Skip to content. | Skip to navigation

Personal tools
You are here: Home Resources By Audience Seniors Senior News July, 2006

July, 2006

Senior News from July, 2006

Senior Citizens Ripped Off by Caregivers

Increasingly, professional caregivers to the elderly are being accused of committing crimes against their patients. Prosecutor Joanne Woodruff, head of the district attorney’s elder fraud division in San Antonio, TX, says she is seeing more and more cases in which caregivers are charged with defrauding an elderly patient.  She says, “about 20 percent of the defendants on her caseload” are workers from home health care agencies, nursing homes, or assisted living facilities. 


Health care workers are no more likely to commit a crime against the elderly than anyone else, but senior citizens should always be cautious about who they deal with.  Brian K. Payne, director of the Center for Family Violence Education and Research at Old Dominion University in Norfolk, VA, says, “I do think there is an increase in home health caregivers victimizing the elderly because the reliance of that type of care is increasing.”  Senior citizens are encouraged to enquire with health care agencies to be sure they are insured, bonded, and that all employees have had criminal background checks. 


For more information read this article and visit the National Center on Elder Abuse.


Senior Summit Held in Washington, DC

History was made on July 17, 2006, with the first ever Senior Summit, delivered by the U.S. Securities and Exchange Commission, and attended by state and federal regulators from across the country.  They met to discuss new ways to prevent investment fraud and to review a study by the NASD Investor Education Foundation that examined the techniques scammers use while talking with senior citizens.  The report suggested that instead of educating senior citizens about investment, more effort should be spent teaching them the persuasion techniques employed by the scammers.


The summit verified that fraud is still an underreported crime because victims are often too embarrassed to admit they have been swindled.  Some other important points discussed included the fact that most victims of investment fraud had recently experienced a negative life event, such as divorce or the loss of a job, and that the majority of investment fraud victims were, in fact, quite financially literate.


For more information on the Summit, visit NASD and The U.S. Securities and Exchange Commission.


U.S. Securities and Exchange Commission Takes Action

This month, the U.S. Securities and Exchange Commission (SEC) has taken emergency action to stop a fraudulent real estate investment scheme that has bilked senior citizens out of millions of dollars since 1996.  Filing charges against a small group of people in New York, the SEC is seeking to freeze their assets and return the stolen funds.  “This case emphasizes the SEC’s commitment to protecting elderly investors and to holding accountable those who defraud senior citizens of their savings,” said Mark K. Schonfeld, Director of the Commission’s Northeast Regional Office.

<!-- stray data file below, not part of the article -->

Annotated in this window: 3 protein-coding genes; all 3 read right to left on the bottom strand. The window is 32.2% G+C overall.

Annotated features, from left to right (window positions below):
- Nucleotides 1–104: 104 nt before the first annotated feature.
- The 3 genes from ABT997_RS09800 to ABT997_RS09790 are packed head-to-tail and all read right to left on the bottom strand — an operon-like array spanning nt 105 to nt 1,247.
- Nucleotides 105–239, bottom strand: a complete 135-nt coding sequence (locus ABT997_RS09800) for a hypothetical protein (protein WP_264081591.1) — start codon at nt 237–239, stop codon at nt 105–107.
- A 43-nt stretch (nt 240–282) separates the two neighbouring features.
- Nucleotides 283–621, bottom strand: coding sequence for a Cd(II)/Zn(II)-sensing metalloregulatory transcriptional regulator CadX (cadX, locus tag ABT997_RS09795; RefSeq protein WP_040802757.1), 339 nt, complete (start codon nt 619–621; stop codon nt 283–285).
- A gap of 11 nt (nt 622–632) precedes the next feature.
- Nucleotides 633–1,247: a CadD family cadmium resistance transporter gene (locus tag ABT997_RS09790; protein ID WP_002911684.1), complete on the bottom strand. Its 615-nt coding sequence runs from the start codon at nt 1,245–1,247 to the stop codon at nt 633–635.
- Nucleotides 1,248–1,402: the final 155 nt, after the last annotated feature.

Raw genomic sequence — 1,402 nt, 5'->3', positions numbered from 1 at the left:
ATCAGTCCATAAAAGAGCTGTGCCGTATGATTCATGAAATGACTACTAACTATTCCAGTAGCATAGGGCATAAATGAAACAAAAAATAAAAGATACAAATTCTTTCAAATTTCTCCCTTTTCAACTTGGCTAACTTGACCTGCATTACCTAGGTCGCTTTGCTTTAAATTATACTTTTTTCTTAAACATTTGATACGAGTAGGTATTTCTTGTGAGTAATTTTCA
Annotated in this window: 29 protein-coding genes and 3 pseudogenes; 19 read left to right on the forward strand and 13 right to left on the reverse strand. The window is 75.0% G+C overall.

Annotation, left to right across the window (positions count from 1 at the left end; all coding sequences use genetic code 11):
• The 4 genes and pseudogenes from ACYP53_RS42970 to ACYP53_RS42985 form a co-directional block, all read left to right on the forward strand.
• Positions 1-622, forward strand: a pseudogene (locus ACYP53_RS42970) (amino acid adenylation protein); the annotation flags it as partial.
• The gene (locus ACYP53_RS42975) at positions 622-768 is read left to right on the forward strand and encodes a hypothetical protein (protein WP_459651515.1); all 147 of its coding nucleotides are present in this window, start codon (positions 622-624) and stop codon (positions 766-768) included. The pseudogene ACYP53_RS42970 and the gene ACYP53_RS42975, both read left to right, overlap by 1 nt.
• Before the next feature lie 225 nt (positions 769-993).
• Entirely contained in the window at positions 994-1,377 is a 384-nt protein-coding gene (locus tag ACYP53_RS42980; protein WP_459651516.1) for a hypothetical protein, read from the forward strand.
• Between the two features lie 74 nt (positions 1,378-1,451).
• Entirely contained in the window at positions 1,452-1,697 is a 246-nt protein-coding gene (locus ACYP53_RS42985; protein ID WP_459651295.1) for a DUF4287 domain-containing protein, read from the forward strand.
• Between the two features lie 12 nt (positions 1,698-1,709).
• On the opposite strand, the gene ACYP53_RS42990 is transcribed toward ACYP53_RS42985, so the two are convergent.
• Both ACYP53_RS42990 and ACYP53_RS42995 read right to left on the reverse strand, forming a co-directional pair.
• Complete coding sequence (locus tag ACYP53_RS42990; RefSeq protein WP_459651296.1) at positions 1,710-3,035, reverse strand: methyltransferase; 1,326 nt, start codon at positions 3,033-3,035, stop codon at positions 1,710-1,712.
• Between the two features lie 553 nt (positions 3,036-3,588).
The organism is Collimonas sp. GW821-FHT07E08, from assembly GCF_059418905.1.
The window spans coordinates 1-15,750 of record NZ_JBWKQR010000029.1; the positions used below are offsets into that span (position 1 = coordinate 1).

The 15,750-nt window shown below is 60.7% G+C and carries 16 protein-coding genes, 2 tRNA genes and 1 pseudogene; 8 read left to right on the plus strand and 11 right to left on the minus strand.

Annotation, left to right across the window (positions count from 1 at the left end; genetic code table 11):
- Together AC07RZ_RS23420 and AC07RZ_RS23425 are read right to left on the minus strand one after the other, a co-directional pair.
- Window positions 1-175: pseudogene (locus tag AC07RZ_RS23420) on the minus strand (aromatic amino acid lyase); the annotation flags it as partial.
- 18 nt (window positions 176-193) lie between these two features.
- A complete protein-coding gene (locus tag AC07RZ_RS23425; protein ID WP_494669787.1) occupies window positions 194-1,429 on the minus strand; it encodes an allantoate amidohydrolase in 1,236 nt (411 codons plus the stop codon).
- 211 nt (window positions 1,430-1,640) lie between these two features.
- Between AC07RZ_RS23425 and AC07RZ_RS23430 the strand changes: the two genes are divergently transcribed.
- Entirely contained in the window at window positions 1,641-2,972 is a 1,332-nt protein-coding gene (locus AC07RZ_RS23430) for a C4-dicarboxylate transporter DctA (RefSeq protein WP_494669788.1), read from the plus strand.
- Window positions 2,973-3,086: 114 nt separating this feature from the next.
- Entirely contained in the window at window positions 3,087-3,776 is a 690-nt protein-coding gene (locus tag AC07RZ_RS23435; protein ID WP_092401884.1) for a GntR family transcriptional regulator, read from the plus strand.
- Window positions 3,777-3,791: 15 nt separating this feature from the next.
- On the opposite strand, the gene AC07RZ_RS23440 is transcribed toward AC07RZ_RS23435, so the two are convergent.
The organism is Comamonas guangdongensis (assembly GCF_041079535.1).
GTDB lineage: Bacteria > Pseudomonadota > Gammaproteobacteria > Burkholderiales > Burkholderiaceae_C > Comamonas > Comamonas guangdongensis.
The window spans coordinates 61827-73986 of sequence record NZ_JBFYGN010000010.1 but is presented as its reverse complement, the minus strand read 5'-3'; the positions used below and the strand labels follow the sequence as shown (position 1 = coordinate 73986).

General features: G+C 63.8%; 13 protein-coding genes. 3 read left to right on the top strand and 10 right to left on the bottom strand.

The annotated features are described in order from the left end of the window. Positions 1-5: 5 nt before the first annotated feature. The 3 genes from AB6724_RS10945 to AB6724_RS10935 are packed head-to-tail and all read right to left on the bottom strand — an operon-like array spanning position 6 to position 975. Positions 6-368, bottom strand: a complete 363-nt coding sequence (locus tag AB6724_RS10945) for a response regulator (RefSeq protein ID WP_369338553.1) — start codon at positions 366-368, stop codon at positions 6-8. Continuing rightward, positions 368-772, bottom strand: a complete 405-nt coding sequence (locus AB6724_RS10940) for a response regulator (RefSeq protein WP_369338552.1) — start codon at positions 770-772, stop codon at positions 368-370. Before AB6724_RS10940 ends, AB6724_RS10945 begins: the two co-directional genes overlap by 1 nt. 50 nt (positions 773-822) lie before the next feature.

The SEC also filed an action against an organization and individuals in California, alleging a Ponzi scheme (a form of pyramid scheme) that netted $16 million in fraudulent funds.  This action, corresponding with the SEC Senior Summit in Washington, DC, served as a cease and desist order and will also attempt to return stolen funds to victims. 


For more information, visit the U.S. Securities and Exchange Commission.


State Law Allows Florida Residents to Freeze Credit

Floridians gained a powerful weapon in the fight against identity theft this month. Under a new law, every consumer in the state now has the power to freeze their credit report with the nation’s three credit-reporting agencies.  This action would prevent any lender or third party from viewing their credit score, and in effect, make it impossible for anyone to apply for credit in their name. 


In most states, there is a $10 charge from each of the credit reporting-agencies to enact or remove a credit freeze.  But in Florida, senior citizens and victims of identity theft can utilize these services free of charge.  Once the credit-reporting agencies receive a freeze request by certified mail, they have five days to put the credit freeze into effect.  After that, the consumer will receive a personal identification number if they wish to remove the freeze eventually.


To read the statute, visit the Florida House of Representatives or for more information, visit


Document Actions